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Landscaping for Beginners:

Tooling around the neighborhood and seeing all manner of landscaping that makes each house pop with uniqueness it’s hard not to get the itch to design. What you may not know is that landscaping adds value to your home too. Beyond the aesthetics, a good tree can add as much value as $1,000 to a home depending on where you live ‚ and that’s without adornment!

The hard part for beginners is knowing what to tackle and where to begin. One word of warning: once you start landscaping can become very addictive. So start out small and leave yourself plenty of room to grow as your expertise likewise grows. With that size restriction in mind, the most logical place to start landscaping is either an area of your yard that’s really drab and disappointing, or any area in the frontage that will improve visual appeal (the latter is most recommended if you‚re thinking of selling the home in the near future).

Once you‚ve picked out a starting point, ask yourself about color, texture and what you want to star in your landscaping show. Color might be the easiest choice ‚ look at what you feel will best accent your home, then seek out plants in those hues suited to your soil and the amount of sun and drainage in that location. Matching the colors of your home makes a more formal look, while choosing contrasting colors has a whimsical appeal and affords more playfulness in your effort.

Texture has to do with foliage and any man made structures you introduce into landscaping. Bamboo, for example, makes a natural fence and great backdrop (like a painter’s pallet for gardening) but it can easily take over a yard if not tended properly. Railroad ties offer rustic borders for landscaping, as does layered slate. So again, the textures you choose should somehow reflect your home’s personality.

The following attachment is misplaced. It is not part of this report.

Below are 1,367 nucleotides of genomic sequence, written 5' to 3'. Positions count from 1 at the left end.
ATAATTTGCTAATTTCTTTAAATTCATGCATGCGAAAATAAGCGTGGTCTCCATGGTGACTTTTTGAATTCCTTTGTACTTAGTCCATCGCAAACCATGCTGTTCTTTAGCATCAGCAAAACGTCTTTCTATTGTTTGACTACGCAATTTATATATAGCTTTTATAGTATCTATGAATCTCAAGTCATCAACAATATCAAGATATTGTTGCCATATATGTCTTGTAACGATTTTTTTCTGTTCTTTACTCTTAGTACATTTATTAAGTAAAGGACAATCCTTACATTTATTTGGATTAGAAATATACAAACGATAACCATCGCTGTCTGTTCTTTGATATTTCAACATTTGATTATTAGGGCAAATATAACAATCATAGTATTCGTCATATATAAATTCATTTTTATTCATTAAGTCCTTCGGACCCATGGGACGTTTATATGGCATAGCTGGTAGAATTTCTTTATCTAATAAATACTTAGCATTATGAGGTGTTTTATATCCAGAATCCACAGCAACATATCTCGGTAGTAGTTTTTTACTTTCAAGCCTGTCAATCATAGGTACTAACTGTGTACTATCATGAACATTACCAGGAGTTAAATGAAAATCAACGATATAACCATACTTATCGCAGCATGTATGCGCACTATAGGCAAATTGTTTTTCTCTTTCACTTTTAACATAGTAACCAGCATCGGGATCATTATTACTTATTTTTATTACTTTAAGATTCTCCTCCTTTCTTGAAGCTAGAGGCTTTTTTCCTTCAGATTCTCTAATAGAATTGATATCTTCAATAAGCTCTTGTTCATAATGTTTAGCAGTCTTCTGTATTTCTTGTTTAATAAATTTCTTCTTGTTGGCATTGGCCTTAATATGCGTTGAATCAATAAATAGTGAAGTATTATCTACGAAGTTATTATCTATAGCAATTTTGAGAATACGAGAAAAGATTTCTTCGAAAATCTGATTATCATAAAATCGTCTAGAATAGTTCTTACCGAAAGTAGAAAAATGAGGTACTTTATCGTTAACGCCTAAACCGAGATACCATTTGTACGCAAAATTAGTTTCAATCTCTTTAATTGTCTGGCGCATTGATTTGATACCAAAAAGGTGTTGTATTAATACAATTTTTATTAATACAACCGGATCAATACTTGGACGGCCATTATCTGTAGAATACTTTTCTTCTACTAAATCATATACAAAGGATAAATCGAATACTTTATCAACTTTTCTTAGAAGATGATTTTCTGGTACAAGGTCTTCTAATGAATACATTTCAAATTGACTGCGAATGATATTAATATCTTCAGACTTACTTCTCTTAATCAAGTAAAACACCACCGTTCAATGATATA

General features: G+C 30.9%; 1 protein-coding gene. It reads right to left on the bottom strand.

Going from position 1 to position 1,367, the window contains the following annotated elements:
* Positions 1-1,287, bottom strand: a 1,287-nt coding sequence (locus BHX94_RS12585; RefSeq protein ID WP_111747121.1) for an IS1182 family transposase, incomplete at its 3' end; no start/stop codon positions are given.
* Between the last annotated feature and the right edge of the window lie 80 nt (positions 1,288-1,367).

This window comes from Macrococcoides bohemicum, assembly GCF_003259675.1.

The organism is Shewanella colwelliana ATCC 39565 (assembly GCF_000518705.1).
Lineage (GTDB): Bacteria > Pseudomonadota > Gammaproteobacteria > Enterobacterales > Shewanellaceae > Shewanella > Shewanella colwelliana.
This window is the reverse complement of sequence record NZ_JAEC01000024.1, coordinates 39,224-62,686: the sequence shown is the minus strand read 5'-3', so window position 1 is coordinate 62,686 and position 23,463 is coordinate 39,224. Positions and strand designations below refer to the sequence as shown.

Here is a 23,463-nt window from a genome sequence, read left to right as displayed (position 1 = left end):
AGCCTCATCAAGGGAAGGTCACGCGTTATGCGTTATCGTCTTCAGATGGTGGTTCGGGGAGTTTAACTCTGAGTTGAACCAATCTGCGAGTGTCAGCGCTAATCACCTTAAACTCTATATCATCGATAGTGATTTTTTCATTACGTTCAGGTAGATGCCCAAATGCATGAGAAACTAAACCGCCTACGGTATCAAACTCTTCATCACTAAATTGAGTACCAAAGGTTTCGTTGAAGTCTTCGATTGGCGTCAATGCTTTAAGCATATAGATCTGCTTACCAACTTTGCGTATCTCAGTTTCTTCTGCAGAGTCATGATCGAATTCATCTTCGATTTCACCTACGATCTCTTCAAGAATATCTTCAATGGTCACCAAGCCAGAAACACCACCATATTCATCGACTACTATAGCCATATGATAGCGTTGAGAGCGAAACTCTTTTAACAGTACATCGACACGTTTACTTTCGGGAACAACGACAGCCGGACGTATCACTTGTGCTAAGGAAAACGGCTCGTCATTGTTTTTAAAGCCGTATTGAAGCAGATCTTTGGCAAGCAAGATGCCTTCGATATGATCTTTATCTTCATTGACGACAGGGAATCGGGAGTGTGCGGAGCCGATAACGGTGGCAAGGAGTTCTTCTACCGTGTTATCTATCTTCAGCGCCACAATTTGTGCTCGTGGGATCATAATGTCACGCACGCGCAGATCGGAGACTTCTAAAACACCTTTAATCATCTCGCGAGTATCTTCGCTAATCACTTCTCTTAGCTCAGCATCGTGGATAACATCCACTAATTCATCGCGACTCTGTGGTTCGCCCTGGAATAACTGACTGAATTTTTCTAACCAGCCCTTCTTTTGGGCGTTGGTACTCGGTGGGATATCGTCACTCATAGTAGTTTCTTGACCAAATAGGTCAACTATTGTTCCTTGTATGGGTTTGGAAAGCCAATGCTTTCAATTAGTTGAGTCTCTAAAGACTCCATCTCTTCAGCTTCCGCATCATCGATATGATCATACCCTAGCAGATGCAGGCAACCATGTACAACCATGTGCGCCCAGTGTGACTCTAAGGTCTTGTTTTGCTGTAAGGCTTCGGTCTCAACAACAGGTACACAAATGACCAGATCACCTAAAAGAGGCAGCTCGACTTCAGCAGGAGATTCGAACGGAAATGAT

Third is what you might call dramatic effect and theme. If, for example, you‚re adding oriental styled statuary or fixtures to your landscape, you‚ll want them placed in such a way that the visual impact feels‚ Asian, and shows off those special highlights. Lighting is one way to achieve this goal, as is stonework, mulch, and careful lawn care. But now you‚re talking about larger and more complex efforts too (which also take more time and money). When your imagination starts running wild, by all means take notes for the future, but then go back to rule one and focus on that one spot and your goals for that area.

Plot out the land with the plants you‚ve chosen on a piece of paper before sinking in a shovel. Definitely invest in landscaping fabric to deter weeds. Dig out holes for the greenery and simply set the plants in (still in their original containers) and step back. How does it look? Do you need to move things, change heights, tilt or adjust? When thinking about this be aware that the plants will fill out and grow, so there’s going to be some natural white space at first. In any case, now’s the time to make adjustments before you sink the vegetation in the ground more permanently. Taking this approach also saves your flora from having root shock from being moved too much too soon.

Finally step back and enjoy your handiwork. Don”t worry if its not perfect. You‚ll learn as you go, and can always tweak your design next season.


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